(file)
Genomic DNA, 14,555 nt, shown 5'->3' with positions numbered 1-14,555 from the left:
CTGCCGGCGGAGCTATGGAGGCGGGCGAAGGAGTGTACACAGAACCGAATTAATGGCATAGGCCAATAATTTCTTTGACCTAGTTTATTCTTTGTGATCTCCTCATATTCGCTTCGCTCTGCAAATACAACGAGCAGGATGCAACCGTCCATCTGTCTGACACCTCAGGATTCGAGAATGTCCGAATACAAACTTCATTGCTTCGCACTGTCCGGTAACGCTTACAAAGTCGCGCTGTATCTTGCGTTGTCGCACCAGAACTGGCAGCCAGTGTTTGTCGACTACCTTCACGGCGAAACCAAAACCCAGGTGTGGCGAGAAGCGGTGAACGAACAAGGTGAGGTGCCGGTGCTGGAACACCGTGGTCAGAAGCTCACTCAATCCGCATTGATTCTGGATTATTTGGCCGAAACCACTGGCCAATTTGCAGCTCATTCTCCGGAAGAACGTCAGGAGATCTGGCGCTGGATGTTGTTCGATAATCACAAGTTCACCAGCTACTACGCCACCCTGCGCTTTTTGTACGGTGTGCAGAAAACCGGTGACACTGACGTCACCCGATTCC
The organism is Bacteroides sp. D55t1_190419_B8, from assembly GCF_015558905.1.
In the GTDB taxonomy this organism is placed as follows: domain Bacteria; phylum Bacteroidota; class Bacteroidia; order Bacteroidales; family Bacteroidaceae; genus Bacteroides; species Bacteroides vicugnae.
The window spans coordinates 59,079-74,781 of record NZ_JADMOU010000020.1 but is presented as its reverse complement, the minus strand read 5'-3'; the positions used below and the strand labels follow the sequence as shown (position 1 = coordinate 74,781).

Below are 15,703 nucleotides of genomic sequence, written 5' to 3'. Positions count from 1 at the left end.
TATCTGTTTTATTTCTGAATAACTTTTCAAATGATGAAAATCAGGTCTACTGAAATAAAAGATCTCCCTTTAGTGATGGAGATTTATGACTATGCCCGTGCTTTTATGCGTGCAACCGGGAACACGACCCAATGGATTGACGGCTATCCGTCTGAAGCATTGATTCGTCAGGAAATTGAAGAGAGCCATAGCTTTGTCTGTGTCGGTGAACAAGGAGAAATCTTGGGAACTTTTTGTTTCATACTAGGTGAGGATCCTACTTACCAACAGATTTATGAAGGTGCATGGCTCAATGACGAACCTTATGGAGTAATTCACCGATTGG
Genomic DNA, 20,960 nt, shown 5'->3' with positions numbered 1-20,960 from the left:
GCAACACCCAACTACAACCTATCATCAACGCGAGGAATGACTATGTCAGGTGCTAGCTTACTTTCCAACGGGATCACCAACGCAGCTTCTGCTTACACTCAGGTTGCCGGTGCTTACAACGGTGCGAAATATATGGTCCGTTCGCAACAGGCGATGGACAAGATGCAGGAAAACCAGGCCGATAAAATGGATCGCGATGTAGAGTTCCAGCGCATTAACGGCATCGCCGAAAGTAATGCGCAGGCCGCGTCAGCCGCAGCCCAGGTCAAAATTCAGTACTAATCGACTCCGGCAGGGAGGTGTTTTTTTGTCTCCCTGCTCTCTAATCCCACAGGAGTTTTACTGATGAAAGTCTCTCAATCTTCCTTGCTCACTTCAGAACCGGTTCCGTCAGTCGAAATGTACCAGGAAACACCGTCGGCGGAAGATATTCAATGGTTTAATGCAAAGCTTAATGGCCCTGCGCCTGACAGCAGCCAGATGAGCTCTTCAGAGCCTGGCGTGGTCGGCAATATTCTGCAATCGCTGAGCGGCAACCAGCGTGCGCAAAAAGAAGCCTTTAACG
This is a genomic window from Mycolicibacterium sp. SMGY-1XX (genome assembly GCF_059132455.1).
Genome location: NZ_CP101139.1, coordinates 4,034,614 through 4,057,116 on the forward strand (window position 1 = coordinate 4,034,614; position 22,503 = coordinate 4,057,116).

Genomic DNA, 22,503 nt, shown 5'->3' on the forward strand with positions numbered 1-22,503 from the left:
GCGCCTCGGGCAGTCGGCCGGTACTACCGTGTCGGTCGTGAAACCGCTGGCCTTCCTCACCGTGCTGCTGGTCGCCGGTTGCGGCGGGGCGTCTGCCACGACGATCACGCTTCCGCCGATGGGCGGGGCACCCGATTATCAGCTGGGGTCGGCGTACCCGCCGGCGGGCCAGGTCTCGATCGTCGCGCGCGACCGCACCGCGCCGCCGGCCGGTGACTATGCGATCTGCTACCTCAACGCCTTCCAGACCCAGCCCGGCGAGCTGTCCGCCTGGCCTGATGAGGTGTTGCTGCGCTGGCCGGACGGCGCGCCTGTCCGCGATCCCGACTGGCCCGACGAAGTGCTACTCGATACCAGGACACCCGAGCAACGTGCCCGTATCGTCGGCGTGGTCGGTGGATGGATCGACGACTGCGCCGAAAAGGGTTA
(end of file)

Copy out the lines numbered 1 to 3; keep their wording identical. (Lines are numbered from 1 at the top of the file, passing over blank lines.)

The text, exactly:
Genomic DNA, 14,555 nt, shown 5'->3' with positions numbered 1-14,555 from the left:
CTGCCGGCGGAGCTATGGAGGCGGGCGAAGGAGTGTACACAGAACCGAATTAATGGCATAGGCCAATAATTTCTTTGACCTAGTTTATTCTTTGTGATCTCCTCATATTCGCTTCGCTCTGCAAATACAACGAGCAGGATGCAACCGTCCATCTGTCTGACACCTCAGGATTCGAGAATGTCCGAATACAAACTTCATTGCTTCGCACTGTCCGGTAACGCTTACAAAGTCGCGCTGTATCTTGCGTTGTCGCACCAGAACTGGCAGCCAGTGTTTGTCGACTACCTTCACGGCGAAACCAAAACCCAGGTGTGGCGAGAAGCGGTGAACGAACAAGGTGAGGTGCCGGTGCTGGAACACCGTGGTCAGAAGCTCACTCAATCCGCATTGATTCTGGATTATTTGGCCGAAACCACTGGCCAATTTGCAGCTCATTCTCCGGAAGAACGTCAGGAGATCTGGCGCTGGATGTTGTTCGATAATCACAAGTTCACCAGCTACTACGCCACCCTGCGCTTTTTGTACGGTGTGCAGAAAACCGGTGACACTGACGTCACCCGATTCC
The organism is Bacteroides sp. D55t1_190419_B8, from assembly GCF_015558905.1.